Chemistry Related
Dr. T. Randall Lee
Department of Chemistry
photo by Mark Lacy
Dean's Message
Targeted Drug Delivery Strikes Gold
UH Professor CARES
Shining a Light on Cancer
On the Move
Newsletter Archive
by Noelle Heinze
When Sarah underwent treatment for breast cancer (see CARES article), she had a mastectomy followed by eight months of chemotherapy. “Chemotherapy gave me severe muscle aches. It made me nauseous and tired,” she says.“My hair fell out, and I wore a wig, but I was able to go to work during those months.”
Conventional chemotherapy for cancer treatment is a Catch-22. Large doses of powerful drugs are used to kill cancer cells within a patient’s body, but these drugs also kill healthy cells needed to keep the patient alive, often causing symptoms like those described by Sarah.
Targeted drug delivery is a fairly recent development in cancer therapy, offering two major advantages over traditional chemotherapy: it avoids damage to normal tissue and may limit drug resistance.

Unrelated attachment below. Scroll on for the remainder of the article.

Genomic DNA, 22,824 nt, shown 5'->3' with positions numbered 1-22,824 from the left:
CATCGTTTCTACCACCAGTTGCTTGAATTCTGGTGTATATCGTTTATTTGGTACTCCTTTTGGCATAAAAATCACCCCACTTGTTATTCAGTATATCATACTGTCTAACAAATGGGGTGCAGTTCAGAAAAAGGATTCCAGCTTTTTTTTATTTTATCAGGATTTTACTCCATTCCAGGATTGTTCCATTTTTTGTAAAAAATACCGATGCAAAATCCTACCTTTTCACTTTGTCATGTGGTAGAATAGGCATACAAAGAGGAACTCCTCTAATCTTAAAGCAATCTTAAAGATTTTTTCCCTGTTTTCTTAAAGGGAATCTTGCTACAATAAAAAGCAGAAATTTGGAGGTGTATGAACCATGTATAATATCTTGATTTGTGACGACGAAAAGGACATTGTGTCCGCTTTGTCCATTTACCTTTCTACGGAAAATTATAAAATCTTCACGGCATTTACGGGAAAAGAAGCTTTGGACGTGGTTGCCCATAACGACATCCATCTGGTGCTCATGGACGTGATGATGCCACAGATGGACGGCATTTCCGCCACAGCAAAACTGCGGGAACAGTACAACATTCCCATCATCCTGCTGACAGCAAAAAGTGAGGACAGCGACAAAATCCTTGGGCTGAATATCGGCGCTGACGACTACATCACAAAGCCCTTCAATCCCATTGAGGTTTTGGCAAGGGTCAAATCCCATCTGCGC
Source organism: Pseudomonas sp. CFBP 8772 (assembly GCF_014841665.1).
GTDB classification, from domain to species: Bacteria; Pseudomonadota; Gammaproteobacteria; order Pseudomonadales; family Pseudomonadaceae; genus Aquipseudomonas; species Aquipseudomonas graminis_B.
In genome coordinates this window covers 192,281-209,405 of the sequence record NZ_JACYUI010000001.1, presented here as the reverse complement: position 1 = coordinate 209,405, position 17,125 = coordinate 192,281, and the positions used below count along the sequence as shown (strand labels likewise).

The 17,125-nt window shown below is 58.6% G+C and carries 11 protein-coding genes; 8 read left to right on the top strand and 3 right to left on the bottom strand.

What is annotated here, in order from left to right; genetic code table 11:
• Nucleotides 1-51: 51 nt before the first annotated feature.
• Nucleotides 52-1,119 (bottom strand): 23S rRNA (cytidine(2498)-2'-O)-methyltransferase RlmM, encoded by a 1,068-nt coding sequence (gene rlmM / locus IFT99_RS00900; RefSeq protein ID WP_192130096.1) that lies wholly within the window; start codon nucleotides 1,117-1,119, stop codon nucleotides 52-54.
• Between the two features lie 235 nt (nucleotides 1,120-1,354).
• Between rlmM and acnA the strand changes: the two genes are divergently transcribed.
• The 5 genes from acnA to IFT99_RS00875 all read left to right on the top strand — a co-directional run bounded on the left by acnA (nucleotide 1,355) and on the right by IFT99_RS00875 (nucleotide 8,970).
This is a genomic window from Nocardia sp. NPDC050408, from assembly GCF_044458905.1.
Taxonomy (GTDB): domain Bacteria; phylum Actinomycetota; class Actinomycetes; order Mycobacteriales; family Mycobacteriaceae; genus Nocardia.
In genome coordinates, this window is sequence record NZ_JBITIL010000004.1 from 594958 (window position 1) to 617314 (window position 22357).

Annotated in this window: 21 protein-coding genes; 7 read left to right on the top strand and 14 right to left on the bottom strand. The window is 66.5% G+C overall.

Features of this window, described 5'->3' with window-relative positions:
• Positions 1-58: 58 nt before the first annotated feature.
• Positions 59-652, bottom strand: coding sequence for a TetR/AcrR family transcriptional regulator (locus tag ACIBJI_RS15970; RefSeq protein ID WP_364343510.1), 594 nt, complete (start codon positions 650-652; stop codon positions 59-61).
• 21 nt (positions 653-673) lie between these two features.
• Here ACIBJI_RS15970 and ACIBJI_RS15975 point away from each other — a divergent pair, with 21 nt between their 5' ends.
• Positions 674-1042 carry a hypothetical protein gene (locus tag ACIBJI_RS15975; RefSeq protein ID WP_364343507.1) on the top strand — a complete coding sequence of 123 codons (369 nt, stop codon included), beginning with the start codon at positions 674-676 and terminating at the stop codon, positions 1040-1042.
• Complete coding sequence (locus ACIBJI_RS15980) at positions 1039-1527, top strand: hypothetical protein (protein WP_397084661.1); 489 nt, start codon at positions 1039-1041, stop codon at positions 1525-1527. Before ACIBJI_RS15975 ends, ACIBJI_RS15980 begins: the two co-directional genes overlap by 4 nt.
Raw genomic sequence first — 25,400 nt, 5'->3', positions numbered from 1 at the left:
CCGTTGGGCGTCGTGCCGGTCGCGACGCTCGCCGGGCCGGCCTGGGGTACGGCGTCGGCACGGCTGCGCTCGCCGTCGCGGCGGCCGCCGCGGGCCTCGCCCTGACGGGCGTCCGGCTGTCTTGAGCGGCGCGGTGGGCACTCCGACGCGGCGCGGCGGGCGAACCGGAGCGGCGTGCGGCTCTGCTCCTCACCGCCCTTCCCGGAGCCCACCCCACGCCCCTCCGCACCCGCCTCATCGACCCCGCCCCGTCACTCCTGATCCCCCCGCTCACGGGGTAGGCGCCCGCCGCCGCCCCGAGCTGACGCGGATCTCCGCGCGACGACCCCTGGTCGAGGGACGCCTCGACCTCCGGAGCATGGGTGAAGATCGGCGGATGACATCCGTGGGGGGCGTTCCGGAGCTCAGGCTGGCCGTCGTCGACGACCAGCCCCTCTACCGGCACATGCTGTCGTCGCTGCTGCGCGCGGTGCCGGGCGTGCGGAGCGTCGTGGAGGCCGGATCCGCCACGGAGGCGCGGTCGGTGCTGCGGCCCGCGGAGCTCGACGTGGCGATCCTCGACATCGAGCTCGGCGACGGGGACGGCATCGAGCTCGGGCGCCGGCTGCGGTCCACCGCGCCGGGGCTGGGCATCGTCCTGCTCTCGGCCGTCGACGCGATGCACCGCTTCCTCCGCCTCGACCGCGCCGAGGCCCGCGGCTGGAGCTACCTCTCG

One aspect of targeted drug delivery uses nanometer-sized particles—structures that are thousands of times smaller than the diameter of a human hair—to carry and deliver drugs directly to cancer cells within the body.  Like a magnetic force, nanoparticles are drawn to particular cancer cells based on a complex process of molecular recognition.
Recently, Professor of Chemistry T. Randall Lee invented a unique targeted drug-delivery system that incorporates the use of laser light to heat gold-based nanoparticles coated with a drug-embedded polymer gel. When the hybrid nanoparticles are illuminated, they emit heat, collapsing the surrounding gel and releasing the drug to the cancer target.
Heat-activated at the discretion of the physician, this system takes targeted drug delivery to a new level: drug delivery on demand.
An international patent is pending on this work.
For more information about Professor Lee’s research, please visit
© University of Houston 2006